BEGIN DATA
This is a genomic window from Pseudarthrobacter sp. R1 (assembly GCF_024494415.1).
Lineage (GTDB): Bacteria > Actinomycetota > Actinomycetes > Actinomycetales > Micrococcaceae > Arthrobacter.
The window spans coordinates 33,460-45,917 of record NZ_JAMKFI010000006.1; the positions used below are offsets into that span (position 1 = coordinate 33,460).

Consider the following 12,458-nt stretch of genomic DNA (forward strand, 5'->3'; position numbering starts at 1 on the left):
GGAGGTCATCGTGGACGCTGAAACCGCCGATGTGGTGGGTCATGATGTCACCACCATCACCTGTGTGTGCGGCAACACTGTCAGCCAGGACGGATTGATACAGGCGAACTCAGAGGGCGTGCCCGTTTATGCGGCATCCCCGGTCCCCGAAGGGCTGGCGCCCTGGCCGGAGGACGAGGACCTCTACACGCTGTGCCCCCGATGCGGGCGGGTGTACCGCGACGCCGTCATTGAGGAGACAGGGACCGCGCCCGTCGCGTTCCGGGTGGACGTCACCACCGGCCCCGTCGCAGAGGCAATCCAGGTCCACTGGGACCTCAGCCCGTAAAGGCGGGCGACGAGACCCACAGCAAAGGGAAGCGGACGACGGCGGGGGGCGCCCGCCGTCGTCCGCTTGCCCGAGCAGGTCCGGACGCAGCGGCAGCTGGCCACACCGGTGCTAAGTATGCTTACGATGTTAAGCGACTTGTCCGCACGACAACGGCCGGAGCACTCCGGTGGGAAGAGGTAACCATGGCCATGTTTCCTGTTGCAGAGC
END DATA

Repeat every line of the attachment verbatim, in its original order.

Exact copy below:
This is a genomic window from Pseudarthrobacter sp. R1 (assembly GCF_024494415.1).
Lineage (GTDB): Bacteria > Actinomycetota > Actinomycetes > Actinomycetales > Micrococcaceae > Arthrobacter.
The window spans coordinates 33,460-45,917 of record NZ_JAMKFI010000006.1; the positions used below are offsets into that span (position 1 = coordinate 33,460).

Consider the following 12,458-nt stretch of genomic DNA (forward strand, 5'->3'; position numbering starts at 1 on the left):
GGAGGTCATCGTGGACGCTGAAACCGCCGATGTGGTGGGTCATGATGTCACCACCATCACCTGTGTGTGCGGCAACACTGTCAGCCAGGACGGATTGATACAGGCGAACTCAGAGGGCGTGCCCGTTTATGCGGCATCCCCGGTCCCCGAAGGGCTGGCGCCCTGGCCGGAGGACGAGGACCTCTACACGCTGTGCCCCCGATGCGGGCGGGTGTACCGCGACGCCGTCATTGAGGAGACAGGGACCGCGCCCGTCGCGTTCCGGGTGGACGTCACCACCGGCCCCGTCGCAGAGGCAATCCAGGTCCACTGGGACCTCAGCCCGTAAAGGCGGGCGACGAGACCCACAGCAAAGGGAAGCGGACGACGGCGGGGGGCGCCCGCCGTCGTCCGCTTGCCCGAGCAGGTCCGGACGCAGCGGCAGCTGGCCACACCGGTGCTAAGTATGCTTACGATGTTAAGCGACTTGTCCGCACGACAACGGCCGGAGCACTCCGGTGGGAAGAGGTAACCATGGCCATGTTTCCTGTTGCAGAGC